In the end I was saddened by this book, so I'd recommend it only to Kerouac completists, or to those people who are prepared to forgive its multifarious faults in the hunt for its scant gems.
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1 of 5 people found the following review helpful
2.0 out of 5 stars Hobos try out buddhism, 17 Feb 1999
By A Customer
This review is from: The Dharma Bums (Hardcover)
The hero of the story is an itinerant poet, philosopher and self-proclaimed 'dharma bum'. Dharma is the teaching of the Buddha, which our hero at one hand tries to aspire to but fails miserably. The consumption of alcohol, for example, is precluded in the Buddhist 5 precepts.Ray Smith consumes alcohol in excess. Kerouacs short novel tries to sum up the zeitgeist of the hackneyed 'lost generation' and the rebellion against middle class consumerism and mores, but doesn't seem to get to the point. An interesting read from the point of view of social history. If you want to learn about Buddhism read anything by John Snelling.
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0 of 3 people found the following review helpful
2.0 out of 5 stars A letdown., 27 Oct 1999
By A Customer
Jack Kerouac was not a great writer - he was a good writer with some small originality who wrote one of the modern classics 'On The Road'. That book was a fine read (in places), but it also had many flaws - repetition, lack of plot or drive, long-windedness, sparse narrative, lazy sentimentality. And unfortunately all the worst aspects of that novel are contained in here, which is basically 'Kerouac Goes Buddhist'. It's the weakest of his novels that I have read - the premise is that Kerouac and his 'hip' buddies find religion (Zen Buddhism); Kerouac narrates as usual, essentially giving his own voice and spouting about 'red skies' and 'beautiful nights'. Fine if you 'dig' all that stuff, but as literature it just does not work, and even as autobiography (which it partly is) it is hollow and unconvincing.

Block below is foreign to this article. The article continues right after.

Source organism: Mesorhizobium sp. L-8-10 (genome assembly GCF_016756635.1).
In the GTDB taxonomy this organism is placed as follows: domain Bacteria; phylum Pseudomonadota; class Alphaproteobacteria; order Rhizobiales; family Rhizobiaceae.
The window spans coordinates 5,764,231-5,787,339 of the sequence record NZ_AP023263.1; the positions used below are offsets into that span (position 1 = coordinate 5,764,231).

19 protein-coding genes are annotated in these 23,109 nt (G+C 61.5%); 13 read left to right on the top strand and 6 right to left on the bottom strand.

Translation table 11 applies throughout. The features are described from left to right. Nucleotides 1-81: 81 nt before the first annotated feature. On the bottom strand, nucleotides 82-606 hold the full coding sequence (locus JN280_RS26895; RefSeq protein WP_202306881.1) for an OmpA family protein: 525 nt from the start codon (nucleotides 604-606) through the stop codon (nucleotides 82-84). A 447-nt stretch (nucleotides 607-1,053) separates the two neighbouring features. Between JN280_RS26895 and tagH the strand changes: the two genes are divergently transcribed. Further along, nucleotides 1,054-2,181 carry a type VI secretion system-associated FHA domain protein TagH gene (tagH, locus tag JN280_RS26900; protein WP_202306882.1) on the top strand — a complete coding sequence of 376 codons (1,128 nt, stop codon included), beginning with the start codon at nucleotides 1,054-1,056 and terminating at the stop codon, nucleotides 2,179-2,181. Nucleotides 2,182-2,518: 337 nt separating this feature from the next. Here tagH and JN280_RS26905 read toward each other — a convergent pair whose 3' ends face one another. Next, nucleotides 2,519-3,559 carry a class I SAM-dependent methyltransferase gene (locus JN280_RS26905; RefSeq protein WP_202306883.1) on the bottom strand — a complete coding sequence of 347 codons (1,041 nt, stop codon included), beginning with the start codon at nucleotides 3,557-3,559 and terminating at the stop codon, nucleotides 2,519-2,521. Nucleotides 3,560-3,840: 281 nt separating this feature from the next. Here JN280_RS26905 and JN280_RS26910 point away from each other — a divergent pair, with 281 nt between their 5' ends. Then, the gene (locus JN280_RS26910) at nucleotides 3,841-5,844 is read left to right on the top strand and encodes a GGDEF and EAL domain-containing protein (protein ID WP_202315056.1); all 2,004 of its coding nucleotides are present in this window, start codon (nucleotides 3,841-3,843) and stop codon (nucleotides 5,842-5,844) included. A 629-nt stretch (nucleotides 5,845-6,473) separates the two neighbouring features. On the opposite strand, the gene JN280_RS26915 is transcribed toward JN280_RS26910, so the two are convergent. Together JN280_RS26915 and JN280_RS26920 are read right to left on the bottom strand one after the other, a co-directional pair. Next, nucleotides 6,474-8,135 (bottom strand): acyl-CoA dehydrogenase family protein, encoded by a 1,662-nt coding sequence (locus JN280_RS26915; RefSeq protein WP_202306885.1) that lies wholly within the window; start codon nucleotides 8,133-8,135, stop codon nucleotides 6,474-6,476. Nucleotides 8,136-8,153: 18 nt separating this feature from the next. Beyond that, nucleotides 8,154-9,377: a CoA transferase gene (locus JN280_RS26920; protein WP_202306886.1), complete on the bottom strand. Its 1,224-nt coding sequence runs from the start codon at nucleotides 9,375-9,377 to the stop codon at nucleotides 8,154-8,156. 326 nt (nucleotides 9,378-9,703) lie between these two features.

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2 of 11 people found the following review helpful
2.0 out of 5 stars Flat Kerouac, 29 Mar 2001
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This review is from: The Dharma Bums (Penguin Modern Classics) (Paperback)
I'm amazed at how many people find the Dharma Bums word reading. It's Kerouac at his flattest. The sentences lack his usual energy and lyrical beauty, there is virtually no action and the Buddhist philosophy feels pasted on and contrived. This is definitely not a Kerouac book to recommend. Readers would to better to pick up a copy of Desolation Angels or (excepting the 140 pages of transcribed conversation in the middle) Visions of Cody. If you've already read lots of Kerouac and you want to move on to a modern counterpart, pick up Vincent Czyz's Adrift in a Vanishing City-lyrical, experimental, hot-house writing that takes a quick-talkin drifter out of his native Kansas as far afield as Berlin, Mexico City and Paris. And through it all, he never loses his vernacular, even when waxing metaphysical. You might also try sliding over to Henry Miller-not Tropic of Cancer, which is his most popular, but Sexus, which is far better written.
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The Dharma Bums (Penguin Modern Classics)
The Dharma Bums (Penguin Modern Classics) by Jack Kerouac (Paperback - 3 Aug 2000)